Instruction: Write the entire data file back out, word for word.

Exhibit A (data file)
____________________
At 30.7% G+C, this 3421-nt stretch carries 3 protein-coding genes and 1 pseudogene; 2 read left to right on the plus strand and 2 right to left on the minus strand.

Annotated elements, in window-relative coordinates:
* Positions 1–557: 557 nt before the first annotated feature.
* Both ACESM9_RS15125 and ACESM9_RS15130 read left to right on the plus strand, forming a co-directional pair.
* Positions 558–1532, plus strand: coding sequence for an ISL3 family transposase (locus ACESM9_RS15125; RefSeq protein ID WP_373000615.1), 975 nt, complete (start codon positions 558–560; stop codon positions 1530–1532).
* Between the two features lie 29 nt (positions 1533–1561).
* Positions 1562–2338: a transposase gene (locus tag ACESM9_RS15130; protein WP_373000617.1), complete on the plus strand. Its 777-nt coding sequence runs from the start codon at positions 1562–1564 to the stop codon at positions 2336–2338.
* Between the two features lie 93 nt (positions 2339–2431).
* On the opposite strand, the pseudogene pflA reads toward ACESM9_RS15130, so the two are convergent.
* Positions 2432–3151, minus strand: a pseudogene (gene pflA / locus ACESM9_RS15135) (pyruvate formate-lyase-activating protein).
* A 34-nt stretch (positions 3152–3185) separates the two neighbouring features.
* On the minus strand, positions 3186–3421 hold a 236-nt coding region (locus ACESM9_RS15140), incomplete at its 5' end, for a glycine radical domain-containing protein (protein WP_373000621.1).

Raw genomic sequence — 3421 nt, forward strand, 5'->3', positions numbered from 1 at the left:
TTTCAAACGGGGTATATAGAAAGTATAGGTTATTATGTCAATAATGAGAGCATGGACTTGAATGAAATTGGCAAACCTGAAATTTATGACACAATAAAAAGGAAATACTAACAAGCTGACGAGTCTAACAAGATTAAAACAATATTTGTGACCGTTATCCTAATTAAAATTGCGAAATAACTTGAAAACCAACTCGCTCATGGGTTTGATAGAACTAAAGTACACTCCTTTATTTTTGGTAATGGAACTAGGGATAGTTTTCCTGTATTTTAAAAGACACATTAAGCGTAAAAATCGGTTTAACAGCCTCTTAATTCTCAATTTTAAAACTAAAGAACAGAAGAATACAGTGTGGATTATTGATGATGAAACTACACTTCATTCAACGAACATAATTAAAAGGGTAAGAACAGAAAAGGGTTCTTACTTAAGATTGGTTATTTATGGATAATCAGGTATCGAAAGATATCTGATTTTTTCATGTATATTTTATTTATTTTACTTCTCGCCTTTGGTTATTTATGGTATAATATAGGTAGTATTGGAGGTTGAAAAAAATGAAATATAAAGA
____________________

At 30.7% G+C, this 3421-nt stretch carries 3 protein-coding genes and 1 pseudogene; 2 read left to right on the plus strand and 2 right to left on the minus strand.

Annotated elements, in window-relative coordinates:
* Positions 1–557: 557 nt before the first annotated feature.
* Both ACESM9_RS15125 and ACESM9_RS15130 read left to right on the plus strand, forming a co-directional pair.
* Positions 558–1532, plus strand: coding sequence for an ISL3 family transposase (locus ACESM9_RS15125; RefSeq protein ID WP_373000615.1), 975 nt, complete (start codon positions 558–560; stop codon positions 1530–1532).
* Between the two features lie 29 nt (positions 1533–1561).
* Positions 1562–2338: a transposase gene (locus tag ACESM9_RS15130; protein WP_373000617.1), complete on the plus strand. Its 777-nt coding sequence runs from the start codon at positions 1562–1564 to the stop codon at positions 2336–2338.
* Between the two features lie 93 nt (positions 2339–2431).
* On the opposite strand, the pseudogene pflA reads toward ACESM9_RS15130, so the two are convergent.
* Positions 2432–3151, minus strand: a pseudogene (gene pflA / locus ACESM9_RS15135) (pyruvate formate-lyase-activating protein).
* A 34-nt stretch (positions 3152–3185) separates the two neighbouring features.
* On the minus strand, positions 3186–3421 hold a 236-nt coding region (locus ACESM9_RS15140), incomplete at its 5' end, for a glycine radical domain-containing protein (protein WP_373000621.1).

Raw genomic sequence — 3421 nt, forward strand, 5'->3', positions numbered from 1 at the left:
TTTCAAACGGGGTATATAGAAAGTATAGGTTATTATGTCAATAATGAGAGCATGGACTTGAATGAAATTGGCAAACCTGAAATTTATGACACAATAAAAAGGAAATACTAACAAGCTGACGAGTCTAACAAGATTAAAACAATATTTGTGACCGTTATCCTAATTAAAATTGCGAAATAACTTGAAAACCAACTCGCTCATGGGTTTGATAGAACTAAAGTACACTCCTTTATTTTTGGTAATGGAACTAGGGATAGTTTTCCTGTATTTTAAAAGACACATTAAGCGTAAAAATCGGTTTAACAGCCTCTTAATTCTCAATTTTAAAACTAAAGAACAGAAGAATACAGTGTGGATTATTGATGATGAAACTACACTTCATTCAACGAACATAATTAAAAGGGTAAGAACAGAAAAGGGTTCTTACTTAAGATTGGTTATTTATGGATAATCAGGTATCGAAAGATATCTGATTTTTTCATGTATATTTTATTTATTTTACTTCTCGCCTTTGGTTATTTATGGTATAATATAGGTAGTATTGGAGGTTGAAAAAAATGAAATATAAAGA